Concern over proposed RMA changes
Resource consent applications for the Ruakura development could be a rubber stamp exercise if proposed changes to the Resource Management Act are adopted, according to Green MP Eugenie Sage.
She was in Hamilton this week to talk about the environment but had a number of concerns over a recent draft decision to approve a plan change for the inland port project.
Tainui Group Holdings (TGH) and Chedworth Property Limited (CPL) wanted a change to an inherited rule that prevented them from applying for consent and the decision, to be finalised in September, will allow them to push-on with their $3.3 billion plan.
Reforms to the RMA were pushed by the National-led government earlier in the year which would see the cost of building reduced and the consenting process shortened.
Sage said the Ruakura decision was already fast-tracked and RMA reform would be the green light TGH and CPL were waiting for.
"That is what the National government wants - to tilt the playing field and the RMA in favour of development," she said.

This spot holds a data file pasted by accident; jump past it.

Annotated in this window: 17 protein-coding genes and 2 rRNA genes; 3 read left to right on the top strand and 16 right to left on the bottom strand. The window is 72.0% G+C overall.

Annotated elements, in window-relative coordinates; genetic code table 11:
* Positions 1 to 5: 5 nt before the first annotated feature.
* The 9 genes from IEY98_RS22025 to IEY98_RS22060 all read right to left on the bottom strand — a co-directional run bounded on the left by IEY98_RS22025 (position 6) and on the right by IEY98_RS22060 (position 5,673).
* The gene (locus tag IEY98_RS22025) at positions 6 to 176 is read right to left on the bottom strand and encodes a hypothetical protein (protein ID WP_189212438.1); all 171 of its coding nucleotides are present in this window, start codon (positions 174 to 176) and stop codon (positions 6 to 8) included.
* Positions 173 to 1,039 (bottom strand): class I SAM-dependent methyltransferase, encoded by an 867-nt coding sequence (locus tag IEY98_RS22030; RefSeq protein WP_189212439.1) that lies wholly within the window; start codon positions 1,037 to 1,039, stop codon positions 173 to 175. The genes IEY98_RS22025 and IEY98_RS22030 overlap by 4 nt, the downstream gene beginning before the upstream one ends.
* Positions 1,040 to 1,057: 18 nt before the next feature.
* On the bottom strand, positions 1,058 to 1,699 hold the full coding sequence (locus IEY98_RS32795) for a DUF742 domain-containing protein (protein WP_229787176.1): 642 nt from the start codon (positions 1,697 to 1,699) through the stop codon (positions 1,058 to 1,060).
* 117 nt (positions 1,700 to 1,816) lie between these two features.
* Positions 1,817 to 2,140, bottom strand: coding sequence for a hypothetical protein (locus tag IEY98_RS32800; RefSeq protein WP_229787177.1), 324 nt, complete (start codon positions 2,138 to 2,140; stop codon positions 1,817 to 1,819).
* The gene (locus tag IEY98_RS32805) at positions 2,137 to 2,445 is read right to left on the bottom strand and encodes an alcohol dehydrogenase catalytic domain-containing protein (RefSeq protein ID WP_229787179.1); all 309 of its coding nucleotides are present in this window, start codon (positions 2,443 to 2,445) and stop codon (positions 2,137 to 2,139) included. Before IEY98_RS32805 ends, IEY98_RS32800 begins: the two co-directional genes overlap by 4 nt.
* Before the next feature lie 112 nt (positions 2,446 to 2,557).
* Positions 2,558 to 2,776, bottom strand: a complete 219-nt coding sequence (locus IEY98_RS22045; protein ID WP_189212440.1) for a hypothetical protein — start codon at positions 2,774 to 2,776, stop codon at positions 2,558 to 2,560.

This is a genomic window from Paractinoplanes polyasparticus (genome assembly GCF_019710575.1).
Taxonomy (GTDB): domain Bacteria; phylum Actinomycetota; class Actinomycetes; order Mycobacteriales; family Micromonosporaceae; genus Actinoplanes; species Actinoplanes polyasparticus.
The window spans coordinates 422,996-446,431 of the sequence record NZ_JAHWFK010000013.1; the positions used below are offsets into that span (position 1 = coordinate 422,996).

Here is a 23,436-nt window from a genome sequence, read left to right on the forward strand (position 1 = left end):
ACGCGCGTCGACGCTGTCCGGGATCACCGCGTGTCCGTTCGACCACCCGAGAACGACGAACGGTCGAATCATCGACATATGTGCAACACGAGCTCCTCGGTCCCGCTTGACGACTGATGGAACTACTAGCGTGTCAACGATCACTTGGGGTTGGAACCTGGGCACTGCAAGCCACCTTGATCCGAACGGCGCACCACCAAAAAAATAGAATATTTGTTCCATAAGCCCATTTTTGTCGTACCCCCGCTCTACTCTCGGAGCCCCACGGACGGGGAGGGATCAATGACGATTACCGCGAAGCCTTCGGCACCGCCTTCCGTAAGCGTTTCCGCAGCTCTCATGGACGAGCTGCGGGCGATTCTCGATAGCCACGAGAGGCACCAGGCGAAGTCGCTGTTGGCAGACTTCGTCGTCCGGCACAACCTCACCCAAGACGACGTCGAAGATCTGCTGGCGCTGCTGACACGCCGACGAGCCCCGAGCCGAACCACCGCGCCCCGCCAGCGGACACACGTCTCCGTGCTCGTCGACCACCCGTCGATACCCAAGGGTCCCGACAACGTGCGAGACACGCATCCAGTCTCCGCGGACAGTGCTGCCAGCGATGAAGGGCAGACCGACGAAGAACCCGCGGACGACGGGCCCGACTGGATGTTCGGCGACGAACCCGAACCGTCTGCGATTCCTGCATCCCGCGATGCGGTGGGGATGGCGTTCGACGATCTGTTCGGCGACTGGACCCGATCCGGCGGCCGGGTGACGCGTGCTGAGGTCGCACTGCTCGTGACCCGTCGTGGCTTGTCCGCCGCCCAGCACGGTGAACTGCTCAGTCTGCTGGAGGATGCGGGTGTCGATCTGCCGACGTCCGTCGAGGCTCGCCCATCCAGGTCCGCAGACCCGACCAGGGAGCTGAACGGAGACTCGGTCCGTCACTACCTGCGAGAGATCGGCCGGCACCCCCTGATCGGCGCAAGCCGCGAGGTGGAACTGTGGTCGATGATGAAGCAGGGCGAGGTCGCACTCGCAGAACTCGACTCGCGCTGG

It will just become a rubber stamp if National's changes go through."
TGH and CPL have projected their 50-year plan for a logistics hub, and residential and retail development would generate more than 10,000 jobs, $4.4 billion in local GDP and remove 65,000 truck movements from the roads.
Their application to re-zone the development area was declined by Hamilton City councillors but was forwarded to the Environmental Protection Agency (EPA) and heard by an independent board of inquiry.
Sage said the board's decision was critical but the EPA was too far from the community and too close to government and removed the ability of councils and communities to decide what happened in their regions.
"The EPA is not at arm's length of government because the minister is appointing the decision makers of some of the boards. The Environment Court is much more independent."
The development promoted urban sprawl outside the limits established by council and more time should have been taken to reach a decision, Sage said.
Massive expansion on arable land on the city fringe would leave a permanent impression on the city and she said it had just been rammed through.
Residents ran the risk of being steamrolled by a weighty and expensive process and the process bypassed good local governance and community input.
"Where we have got concerns more generally about they way in which the EPA is calling in projects like the Ruakura development and calling them projects of national significance sidesteps the council planning process," she said.
"By kicking upstairs to the EPA rather than having a council hearing means that it is more difficult for the community to be involved.